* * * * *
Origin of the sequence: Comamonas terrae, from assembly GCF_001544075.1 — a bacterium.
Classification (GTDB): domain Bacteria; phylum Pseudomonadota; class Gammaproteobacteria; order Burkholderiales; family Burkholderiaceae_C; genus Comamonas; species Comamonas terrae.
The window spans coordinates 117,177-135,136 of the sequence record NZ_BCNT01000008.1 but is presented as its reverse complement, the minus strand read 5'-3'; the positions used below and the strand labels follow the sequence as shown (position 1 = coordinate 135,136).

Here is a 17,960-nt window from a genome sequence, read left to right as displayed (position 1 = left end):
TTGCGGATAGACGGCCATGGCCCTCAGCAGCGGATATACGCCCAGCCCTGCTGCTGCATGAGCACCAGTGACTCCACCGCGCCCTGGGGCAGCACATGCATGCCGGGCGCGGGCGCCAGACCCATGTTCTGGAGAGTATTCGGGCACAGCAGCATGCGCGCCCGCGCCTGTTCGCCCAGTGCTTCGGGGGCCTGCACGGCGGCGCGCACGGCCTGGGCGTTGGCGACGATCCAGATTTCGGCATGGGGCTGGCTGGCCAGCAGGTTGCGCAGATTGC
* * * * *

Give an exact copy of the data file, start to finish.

Origin of the sequence: Comamonas terrae, from assembly GCF_001544075.1 — a bacterium.
Classification (GTDB): domain Bacteria; phylum Pseudomonadota; class Gammaproteobacteria; order Burkholderiales; family Burkholderiaceae_C; genus Comamonas; species Comamonas terrae.
The window spans coordinates 117,177-135,136 of the sequence record NZ_BCNT01000008.1 but is presented as its reverse complement, the minus strand read 5'-3'; the positions used below and the strand labels follow the sequence as shown (position 1 = coordinate 135,136).

Here is a 17,960-nt window from a genome sequence, read left to right as displayed (position 1 = left end):
TTGCGGATAGACGGCCATGGCCCTCAGCAGCGGATATACGCCCAGCCCTGCTGCTGCATGAGCACCAGTGACTCCACCGCGCCCTGGGGCAGCACATGCATGCCGGGCGCGGGCGCCAGACCCATGTTCTGGAGAGTATTCGGGCACAGCAGCATGCGCGCCCGCGCCTGTTCGCCCAGTGCTTCGGGGGCCTGCACGGCGGCGCGCACGGCCTGGGCGTTGGCGACGATCCAGATTTCGGCATGGGGCTGGCTGGCCAGCAGGTTGCGCAGATTGC